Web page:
• in some areas police custody sergeants said appropriate adults were not always available to assist with cases;
  • only one of the police forces inspectors visited had a mechanism to divert offenders from custody before arrest on the grounds of identified mental health problems or a learning disability;
  • in other areas, diversion schemes were implemented within the court building rather than before or at arrest. Earlier interventions might have avoided the need for a costly and stressful court process in some cases;
  • in two-thirds of the cases inspected, the Crown Prosecution Service (CPS) was not provided at key stages with information regarding the offender’s learning disability; although all the decisions examined were correct, this information is vital to ensure they are properly informed; and
  • pre-sentence reports were not always based on an appropriate risk/needs assessment and in the majority of cases, the assessment emphasised the offender’s need rather than any risk they may have posed to the public. As a result, these offenders were sometimes denied access to interventions to address their offending.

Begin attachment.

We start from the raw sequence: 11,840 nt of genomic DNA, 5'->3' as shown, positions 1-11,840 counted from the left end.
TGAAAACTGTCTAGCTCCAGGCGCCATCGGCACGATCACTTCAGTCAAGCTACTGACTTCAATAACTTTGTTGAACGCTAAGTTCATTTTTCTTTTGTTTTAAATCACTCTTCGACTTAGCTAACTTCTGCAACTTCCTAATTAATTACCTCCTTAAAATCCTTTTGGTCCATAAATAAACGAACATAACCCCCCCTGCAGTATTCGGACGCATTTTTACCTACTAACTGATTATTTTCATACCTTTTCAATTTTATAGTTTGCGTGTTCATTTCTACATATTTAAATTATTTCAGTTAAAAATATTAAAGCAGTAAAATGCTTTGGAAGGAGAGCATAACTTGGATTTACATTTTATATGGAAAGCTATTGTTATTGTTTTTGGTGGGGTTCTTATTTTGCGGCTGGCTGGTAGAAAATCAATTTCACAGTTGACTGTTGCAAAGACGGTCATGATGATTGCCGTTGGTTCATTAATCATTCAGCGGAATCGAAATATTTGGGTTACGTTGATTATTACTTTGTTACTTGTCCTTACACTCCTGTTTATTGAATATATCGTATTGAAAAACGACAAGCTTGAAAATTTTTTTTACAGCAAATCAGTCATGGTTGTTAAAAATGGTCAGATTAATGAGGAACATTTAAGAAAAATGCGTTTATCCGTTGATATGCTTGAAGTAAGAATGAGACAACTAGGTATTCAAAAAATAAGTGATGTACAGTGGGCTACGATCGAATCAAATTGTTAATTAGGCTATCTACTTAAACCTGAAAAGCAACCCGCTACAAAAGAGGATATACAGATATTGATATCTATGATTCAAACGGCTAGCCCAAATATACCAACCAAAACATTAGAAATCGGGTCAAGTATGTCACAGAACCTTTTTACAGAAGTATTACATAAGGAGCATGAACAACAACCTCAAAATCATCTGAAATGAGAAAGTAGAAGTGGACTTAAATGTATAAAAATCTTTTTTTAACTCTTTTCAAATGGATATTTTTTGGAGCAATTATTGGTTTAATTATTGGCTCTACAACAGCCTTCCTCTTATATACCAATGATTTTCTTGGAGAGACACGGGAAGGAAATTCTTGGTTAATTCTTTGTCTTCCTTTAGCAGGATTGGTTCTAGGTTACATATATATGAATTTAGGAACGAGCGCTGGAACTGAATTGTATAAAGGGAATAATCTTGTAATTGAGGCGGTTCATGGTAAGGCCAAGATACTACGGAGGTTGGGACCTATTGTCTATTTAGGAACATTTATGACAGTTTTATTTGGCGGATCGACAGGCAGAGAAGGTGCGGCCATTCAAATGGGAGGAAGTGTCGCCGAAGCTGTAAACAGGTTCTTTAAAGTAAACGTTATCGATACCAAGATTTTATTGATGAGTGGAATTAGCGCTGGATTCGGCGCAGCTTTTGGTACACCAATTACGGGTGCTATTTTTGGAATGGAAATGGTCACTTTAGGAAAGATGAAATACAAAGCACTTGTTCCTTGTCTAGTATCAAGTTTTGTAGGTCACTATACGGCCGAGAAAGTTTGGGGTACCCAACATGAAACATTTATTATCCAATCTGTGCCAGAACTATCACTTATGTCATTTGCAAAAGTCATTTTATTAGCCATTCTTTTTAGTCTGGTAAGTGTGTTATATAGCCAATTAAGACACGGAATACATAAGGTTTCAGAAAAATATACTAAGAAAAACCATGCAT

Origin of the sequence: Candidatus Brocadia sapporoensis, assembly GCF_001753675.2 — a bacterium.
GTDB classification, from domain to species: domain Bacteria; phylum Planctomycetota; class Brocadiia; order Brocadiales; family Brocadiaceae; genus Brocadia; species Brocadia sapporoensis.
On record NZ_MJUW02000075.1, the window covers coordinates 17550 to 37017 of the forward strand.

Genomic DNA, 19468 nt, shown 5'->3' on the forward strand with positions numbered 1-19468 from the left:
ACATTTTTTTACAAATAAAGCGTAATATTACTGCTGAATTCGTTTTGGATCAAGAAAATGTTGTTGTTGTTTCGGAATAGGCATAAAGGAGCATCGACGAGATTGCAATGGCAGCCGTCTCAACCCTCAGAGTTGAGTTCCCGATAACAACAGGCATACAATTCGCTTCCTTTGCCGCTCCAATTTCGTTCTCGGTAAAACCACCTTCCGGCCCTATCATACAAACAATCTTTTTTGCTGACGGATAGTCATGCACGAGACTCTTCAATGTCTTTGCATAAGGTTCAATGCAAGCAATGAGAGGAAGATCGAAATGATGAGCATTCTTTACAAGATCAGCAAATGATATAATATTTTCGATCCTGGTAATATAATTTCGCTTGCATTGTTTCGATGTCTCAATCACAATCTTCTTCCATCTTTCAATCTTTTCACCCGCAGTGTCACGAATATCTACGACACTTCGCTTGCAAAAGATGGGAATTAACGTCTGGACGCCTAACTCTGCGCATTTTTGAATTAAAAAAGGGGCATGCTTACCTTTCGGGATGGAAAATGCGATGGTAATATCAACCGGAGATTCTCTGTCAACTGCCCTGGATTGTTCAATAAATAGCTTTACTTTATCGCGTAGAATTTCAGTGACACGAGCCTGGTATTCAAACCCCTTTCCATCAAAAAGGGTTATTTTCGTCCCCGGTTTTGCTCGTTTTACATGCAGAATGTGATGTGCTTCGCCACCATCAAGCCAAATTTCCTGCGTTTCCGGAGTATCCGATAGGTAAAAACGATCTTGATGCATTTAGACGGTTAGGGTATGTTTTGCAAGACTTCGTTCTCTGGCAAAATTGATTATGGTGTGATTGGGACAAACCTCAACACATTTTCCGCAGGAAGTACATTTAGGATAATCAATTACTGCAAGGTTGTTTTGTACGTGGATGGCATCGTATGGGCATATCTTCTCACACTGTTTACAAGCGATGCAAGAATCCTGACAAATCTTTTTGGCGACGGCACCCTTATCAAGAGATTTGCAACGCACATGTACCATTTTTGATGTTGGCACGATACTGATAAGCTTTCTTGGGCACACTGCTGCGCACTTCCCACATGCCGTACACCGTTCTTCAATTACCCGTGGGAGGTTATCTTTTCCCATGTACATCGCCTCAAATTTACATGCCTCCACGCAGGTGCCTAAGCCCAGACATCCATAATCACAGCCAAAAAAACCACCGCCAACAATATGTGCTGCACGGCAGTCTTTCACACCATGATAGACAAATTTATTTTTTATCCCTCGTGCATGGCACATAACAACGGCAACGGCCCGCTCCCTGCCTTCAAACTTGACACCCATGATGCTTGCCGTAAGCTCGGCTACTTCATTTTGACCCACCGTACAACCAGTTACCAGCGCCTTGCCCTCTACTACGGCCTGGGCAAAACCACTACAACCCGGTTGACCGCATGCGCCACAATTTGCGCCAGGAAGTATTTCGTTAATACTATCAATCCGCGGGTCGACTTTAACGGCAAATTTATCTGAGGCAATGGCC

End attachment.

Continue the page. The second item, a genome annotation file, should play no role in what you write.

In his review of people with mental health problems or learning disabilities in the criminal justice system, published in 2009, Lord Bradley suggested that ‘the police stage in the offender pathway provides the greatest opportunity to effect change’. The recent government announcement confirming the decision to extend the provision of mental health and learning disability nurses to police stations and courts in ten pilot areas is a positive development.

The chief inspectors made recommendations for improvement for police forces, the CPS, the Department of Health and NHS England (Health and Justice), probation trusts, and Her Majesty’s Courts and Tribunals Service. These recommendations included the criminal justice agencies jointly adopting a definition of learning disability, ensuring information is shared and making effective screening tools available in custody suites.